Mensch, £25, 277pp
The jewellery designer’s memoir is drolly subtitled “Some Chapters of Accidents”. Reading his picaresque account of a life that has encompassed both success and far greater and more dispiriting failure, one would be forgiven for thinking that Fennell was a pariah, rather than an internationally respected figure. Yet this likably self-deprecating book details everything from his vain attempts to become a songwriter to the etiquette of dealing with some of London’s hardest criminals (“their dress sense was appalling”). It ends up being a highly amusing – even glittering – romp.
Trapeze, £14.99, 316pp
Ashby’s debut novel initially seems like a cross between Sally Rooney and Fleabag, but soon demonstrates its own quirky charisma. Protagonist Eve is a twentysomething Londoner who muddles her way through urban life, but is haunted by the death of her best friend, Grace. What marks Ashby out as a distinctive voice is the warmth and compassion with which she depicts her characters and their milieu. The spirited Eve has her faults, but you long for her to succeed on every page.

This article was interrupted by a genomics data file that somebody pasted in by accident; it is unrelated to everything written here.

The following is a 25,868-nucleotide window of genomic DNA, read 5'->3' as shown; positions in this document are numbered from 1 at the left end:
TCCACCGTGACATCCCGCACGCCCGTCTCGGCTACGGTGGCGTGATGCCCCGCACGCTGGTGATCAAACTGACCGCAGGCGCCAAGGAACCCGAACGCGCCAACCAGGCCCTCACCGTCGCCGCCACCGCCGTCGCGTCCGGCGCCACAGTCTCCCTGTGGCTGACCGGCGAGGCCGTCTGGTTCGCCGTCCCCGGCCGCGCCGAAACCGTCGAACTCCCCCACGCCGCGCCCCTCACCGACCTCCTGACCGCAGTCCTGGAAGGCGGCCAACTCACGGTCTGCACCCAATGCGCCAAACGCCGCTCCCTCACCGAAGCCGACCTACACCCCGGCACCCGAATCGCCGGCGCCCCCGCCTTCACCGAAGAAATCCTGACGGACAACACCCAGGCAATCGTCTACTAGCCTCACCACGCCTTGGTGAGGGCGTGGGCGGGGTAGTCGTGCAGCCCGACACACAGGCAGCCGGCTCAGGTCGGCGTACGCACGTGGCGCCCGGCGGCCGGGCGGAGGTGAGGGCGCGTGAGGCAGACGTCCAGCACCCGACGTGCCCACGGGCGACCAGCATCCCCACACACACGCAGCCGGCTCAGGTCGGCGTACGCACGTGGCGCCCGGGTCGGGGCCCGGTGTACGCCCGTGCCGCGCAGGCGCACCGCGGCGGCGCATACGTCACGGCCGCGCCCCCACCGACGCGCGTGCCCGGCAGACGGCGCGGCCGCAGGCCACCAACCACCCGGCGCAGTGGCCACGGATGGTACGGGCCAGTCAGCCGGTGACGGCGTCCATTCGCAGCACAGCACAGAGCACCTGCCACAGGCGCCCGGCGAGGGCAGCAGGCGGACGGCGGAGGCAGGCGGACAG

Vintage, £9.99, 387pp (paperback)
The British famously dote on their animals. So why, asks Henry Mance in this absorbing and humorous polemic, so do we treat them so appallingly? The answer stems from both “tradition and inertia”, Mance suggests, but also because of our addiction to cheap, high-volume animal products that, if unchecked, will see the world fall to pieces in a vain attempt to supply the meat, dairy and leather that we crave. Mance’s vivid description of working in an abattoir is enough to make any carnivore a vegan: this is surely his intention.